Mrs. Clinton, it’s easy talking about “common sense reforms” without explaining the details. Who isn’t for common sense reforms of whatever the subject is? The thing about “common sense reforms” without including the reforms’ details is that it sounds like a cheap politician repeating a focus group-tested message. That isn’t a solution. One thing that’s apparent is that Mrs. Clinton isn’t interested in leading.
Will Mrs. Clinton propose a ban on assault weapons like her husband passed? Or will she propose closing the non-existent gun show loophole? Will she propose things like they passed in Colorado and New York? Will Mrs. Clinton propose something entirely different? Proposing gun control legislation will fire up Hillary’s supporters. It won’t solve problems.
The important question that Ed Henry or other journalists with integrity should ask Sec. Clinton is how gun control would’ve made a difference at that church in Charleston last week. If she can’t answer that, then the next question should be why Hillary’s pushing gun control when it wouldn’t have solved anything.
It’s time reporters put Hillary on the spot. Let Hillary know that we’ll reject her if she isn’t offering solutions. Send Hillary the message that we won’t tolerate her chatting about checking off items from her ideological wish list.
It’s becoming a matter of routine to hear that Scott Walker is leading in another poll or that he’s won another straw poll. Gov. Walker was the final speaker at the Northeast Republican Leadership Conference, where he won another straw poll with surprising strength:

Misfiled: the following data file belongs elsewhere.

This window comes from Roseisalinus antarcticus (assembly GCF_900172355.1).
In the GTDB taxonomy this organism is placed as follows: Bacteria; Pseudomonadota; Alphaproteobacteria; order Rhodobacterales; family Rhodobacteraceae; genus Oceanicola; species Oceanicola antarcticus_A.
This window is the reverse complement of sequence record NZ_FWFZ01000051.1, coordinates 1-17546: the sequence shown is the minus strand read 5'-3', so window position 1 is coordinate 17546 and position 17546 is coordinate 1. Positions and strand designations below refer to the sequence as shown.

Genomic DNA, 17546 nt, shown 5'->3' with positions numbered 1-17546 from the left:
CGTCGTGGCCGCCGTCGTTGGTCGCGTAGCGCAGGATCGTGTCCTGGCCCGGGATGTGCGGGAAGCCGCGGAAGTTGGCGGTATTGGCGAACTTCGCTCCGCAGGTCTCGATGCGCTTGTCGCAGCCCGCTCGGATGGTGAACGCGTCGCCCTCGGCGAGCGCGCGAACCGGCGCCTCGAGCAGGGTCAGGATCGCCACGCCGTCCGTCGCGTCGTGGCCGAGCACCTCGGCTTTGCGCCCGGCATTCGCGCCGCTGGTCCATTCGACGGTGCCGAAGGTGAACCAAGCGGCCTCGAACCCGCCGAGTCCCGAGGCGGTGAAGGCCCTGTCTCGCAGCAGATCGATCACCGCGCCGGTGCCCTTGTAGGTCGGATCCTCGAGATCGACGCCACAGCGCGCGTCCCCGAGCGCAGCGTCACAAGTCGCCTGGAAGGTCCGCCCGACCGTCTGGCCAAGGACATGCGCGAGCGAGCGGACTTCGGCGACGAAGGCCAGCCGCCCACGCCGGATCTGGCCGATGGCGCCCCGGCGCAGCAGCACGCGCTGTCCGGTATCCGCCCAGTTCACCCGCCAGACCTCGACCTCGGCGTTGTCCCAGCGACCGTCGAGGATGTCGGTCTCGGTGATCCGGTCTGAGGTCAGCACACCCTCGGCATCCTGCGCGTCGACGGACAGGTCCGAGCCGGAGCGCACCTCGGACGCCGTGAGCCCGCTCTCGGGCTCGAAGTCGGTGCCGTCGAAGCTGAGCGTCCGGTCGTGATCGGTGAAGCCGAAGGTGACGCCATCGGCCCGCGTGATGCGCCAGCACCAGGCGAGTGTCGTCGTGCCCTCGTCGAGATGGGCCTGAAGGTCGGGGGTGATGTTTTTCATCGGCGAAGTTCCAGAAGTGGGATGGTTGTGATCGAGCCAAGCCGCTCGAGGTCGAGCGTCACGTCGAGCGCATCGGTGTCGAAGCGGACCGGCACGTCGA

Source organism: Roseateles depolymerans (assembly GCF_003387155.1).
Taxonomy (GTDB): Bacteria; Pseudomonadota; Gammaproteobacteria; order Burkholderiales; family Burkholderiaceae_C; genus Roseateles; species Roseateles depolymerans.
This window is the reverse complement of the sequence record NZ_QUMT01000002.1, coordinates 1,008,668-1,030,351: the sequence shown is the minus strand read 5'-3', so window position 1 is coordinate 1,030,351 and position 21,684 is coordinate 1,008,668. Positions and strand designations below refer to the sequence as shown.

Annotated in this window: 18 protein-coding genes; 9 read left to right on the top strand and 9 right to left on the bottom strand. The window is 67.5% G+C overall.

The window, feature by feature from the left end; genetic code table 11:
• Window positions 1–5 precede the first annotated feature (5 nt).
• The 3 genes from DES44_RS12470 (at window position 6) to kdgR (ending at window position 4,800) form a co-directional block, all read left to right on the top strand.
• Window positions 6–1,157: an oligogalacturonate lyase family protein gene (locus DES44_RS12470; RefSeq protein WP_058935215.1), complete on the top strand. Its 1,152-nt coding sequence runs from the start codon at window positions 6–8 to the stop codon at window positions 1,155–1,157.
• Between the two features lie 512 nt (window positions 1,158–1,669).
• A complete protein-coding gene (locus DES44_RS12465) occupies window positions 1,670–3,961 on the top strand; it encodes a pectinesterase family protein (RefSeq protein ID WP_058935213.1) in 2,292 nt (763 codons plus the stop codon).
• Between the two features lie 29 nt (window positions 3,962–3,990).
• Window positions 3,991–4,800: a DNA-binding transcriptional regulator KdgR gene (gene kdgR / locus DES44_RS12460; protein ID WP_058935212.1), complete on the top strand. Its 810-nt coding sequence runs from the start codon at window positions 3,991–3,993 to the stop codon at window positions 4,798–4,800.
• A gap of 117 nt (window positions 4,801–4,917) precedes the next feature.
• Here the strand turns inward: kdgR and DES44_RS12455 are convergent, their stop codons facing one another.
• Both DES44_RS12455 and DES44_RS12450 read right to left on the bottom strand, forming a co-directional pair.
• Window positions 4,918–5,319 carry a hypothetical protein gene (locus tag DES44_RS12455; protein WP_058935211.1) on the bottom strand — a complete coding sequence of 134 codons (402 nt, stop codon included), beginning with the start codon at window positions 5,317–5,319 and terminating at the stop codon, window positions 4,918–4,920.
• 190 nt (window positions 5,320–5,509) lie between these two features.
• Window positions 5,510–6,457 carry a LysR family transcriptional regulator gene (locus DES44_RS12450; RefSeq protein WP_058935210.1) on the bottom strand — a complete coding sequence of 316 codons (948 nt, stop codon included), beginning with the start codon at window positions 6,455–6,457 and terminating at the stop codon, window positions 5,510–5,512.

New Jersey Gov. Chris Christie got some of Philadelphia’s brotherly love in a Republican straw poll of declared and presumptive presidential candidates this weekend.
But Scott Walker got more.
The Wisconsin governor left the Northeast Republican Leadership Conference with 25.3 percent of the poll, taken among the 600-plus party leaders and activists from 20 states who attended, according to a news release from the event. Christie won 11.6 percent, taking second place. He edged out Florida Sen. Marco Rubio, who had 11 percent. Rounding out the top five were former Pennsylvania Sen. Rick Santorum and former Florida Gov. Jeb Bush, who tied with 9.6 percent.
Gov. Walker’s message is simple: he’s a fighter that wins:
Seeking to differentiate himself from some of his potential rivals who serve in Congress or have been out of office for some time, Mr. Walker said he was a unique combination of fighter and election and policy victor. “We fight the good fight and win those fights over and over and over again,” he said.
It’s impossible to argue with Gov. Walker’s history of success. The record speaks for itself. If ever there was an election that showed elections aren’t about the past, this is that election. Gov. Walker appears able to fight and win on that turf, too:
Mr. Walker also mocked the president on national security, citing Mr. Obama’s recent speech in which he said climate change was the biggest threat facing America. “I’ve got a message for you, Mr. President. The number one threat to the military, the number one threat to America, the number one threat to the world is radical Islam. It’s time we do something about it,” he said to roaring cheers.
President Obama admitted that he doesn’t have a complete strategy to defeat ISIS. Unfortunately for solutions-oriented Americans of all political stripes, that isn’t surprising. It’s just disappointing. It’s impossible to think of President Obama as a policy wonk. It’s impossible to think of him as anything more than a political hack.
Saying that climate change is the “biggest threat facing America” requires mocking. Thankfully, there are several serious conservative candidates who are capable of taking over as commander-in-chief. Right now, the one winning the straw polls and leading in the polls is Gov. Walker.
If anyone needed confirmation that the Iron Range thinks that they’re being treated like second class citizens by Metrocrats like John Marty, this week’s Onions ‘N Orchids might provide some of that proof: